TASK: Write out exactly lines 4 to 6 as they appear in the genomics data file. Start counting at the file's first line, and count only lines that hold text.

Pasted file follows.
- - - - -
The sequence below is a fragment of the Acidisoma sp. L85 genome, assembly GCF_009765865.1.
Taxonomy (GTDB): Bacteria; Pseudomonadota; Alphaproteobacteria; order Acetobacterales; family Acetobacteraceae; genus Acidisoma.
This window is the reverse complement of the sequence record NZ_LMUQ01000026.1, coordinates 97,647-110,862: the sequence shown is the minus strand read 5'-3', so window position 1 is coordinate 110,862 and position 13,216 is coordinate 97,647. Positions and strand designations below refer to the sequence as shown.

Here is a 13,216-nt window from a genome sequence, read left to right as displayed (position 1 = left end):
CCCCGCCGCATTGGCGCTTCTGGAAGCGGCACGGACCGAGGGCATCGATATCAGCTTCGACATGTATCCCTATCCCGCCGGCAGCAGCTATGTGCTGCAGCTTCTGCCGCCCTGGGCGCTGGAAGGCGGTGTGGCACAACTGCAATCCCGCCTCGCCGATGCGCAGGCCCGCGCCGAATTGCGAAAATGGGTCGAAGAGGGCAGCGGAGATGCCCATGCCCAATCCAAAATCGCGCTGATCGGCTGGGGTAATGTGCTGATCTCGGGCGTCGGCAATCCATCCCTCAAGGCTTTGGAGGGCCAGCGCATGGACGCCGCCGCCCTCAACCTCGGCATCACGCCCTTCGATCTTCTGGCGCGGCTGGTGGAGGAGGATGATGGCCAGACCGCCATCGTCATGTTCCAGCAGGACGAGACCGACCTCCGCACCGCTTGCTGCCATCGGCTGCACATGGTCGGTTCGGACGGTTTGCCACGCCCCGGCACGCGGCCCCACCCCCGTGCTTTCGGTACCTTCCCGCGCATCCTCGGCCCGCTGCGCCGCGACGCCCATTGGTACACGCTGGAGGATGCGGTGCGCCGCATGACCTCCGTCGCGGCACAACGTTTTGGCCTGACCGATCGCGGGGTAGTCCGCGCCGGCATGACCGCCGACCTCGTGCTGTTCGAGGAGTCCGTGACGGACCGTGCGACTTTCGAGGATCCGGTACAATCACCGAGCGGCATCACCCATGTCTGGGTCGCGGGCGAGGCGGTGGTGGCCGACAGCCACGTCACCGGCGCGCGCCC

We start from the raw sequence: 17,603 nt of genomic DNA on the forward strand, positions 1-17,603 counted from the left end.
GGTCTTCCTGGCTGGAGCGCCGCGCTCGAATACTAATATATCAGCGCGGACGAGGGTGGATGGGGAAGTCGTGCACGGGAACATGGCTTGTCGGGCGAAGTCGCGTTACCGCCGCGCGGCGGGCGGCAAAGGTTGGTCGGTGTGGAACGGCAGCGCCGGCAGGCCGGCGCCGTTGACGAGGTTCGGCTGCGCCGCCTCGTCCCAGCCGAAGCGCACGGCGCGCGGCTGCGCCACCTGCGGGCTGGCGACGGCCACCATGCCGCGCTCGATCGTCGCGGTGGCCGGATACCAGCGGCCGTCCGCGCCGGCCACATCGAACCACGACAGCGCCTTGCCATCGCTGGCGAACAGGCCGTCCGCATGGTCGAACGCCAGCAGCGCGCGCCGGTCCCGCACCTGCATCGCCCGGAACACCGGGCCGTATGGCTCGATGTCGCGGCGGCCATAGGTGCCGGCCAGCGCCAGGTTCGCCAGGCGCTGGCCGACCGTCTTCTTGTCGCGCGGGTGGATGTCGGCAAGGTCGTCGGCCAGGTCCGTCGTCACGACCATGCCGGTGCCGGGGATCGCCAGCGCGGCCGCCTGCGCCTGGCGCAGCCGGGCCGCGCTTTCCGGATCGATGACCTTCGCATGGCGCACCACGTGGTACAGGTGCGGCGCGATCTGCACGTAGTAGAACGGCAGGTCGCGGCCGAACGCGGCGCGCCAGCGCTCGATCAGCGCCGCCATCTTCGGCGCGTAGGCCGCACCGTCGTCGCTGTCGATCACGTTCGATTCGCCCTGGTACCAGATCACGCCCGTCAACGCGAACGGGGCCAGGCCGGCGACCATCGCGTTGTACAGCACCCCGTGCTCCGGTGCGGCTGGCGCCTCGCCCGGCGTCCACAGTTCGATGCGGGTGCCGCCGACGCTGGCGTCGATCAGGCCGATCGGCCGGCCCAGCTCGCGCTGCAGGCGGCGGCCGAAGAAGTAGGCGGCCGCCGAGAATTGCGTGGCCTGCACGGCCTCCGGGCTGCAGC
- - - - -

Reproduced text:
Here is a 13,216-nt window from a genome sequence, read left to right as displayed (position 1 = left end):
CCCCGCCGCATTGGCGCTTCTGGAAGCGGCACGGACCGAGGGCATCGATATCAGCTTCGACATGTATCCCTATCCCGCCGGCAGCAGCTATGTGCTGCAGCTTCTGCCGCCCTGGGCGCTGGAAGGCGGTGTGGCACAACTGCAATCCCGCCTCGCCGATGCGCAGGCCCGCGCCGAATTGCGAAAATGGGTCGAAGAGGGCAGCGGAGATGCCCATGCCCAATCCAAAATCGCGCTGATCGGCTGGGGTAATGTGCTGATCTCGGGCGTCGGCAATCCATCCCTCAAGGCTTTGGAGGGCCAGCGCATGGACGCCGCCGCCCTCAACCTCGGCATCACGCCCTTCGATCTTCTGGCGCGGCTGGTGGAGGAGGATGATGGCCAGACCGCCATCGTCATGTTCCAGCAGGACGAGACCGACCTCCGCACCGCTTGCTGCCATCGGCTGCACATGGTCGGTTCGGACGGTTTGCCACGCCCCGGCACGCGGCCCCACCCCCGTGCTTTCGGTACCTTCCCGCGCATCCTCGGCCCGCTGCGCCGCGACGCCCATTGGTACACGCTGGAGGATGCGGTGCGCCGCATGACCTCCGTCGCGGCACAACGTTTTGGCCTGACCGATCGCGGGGTAGTCCGCGCCGGCATGACCGCCGACCTCGTGCTGTTCGAGGAGTCCGTGACGGACCGTGCGACTTTCGAGGATCCGGTACAATCACCGAGCGGCATCACCCATGTCTGGGTCGCGGGCGAGGCGGTGGTGGCCGACAGCCACGTCACCGGCGCGCGCCC

We start from the raw sequence: 17,603 nt of genomic DNA on the forward strand, positions 1-17,603 counted from the left end.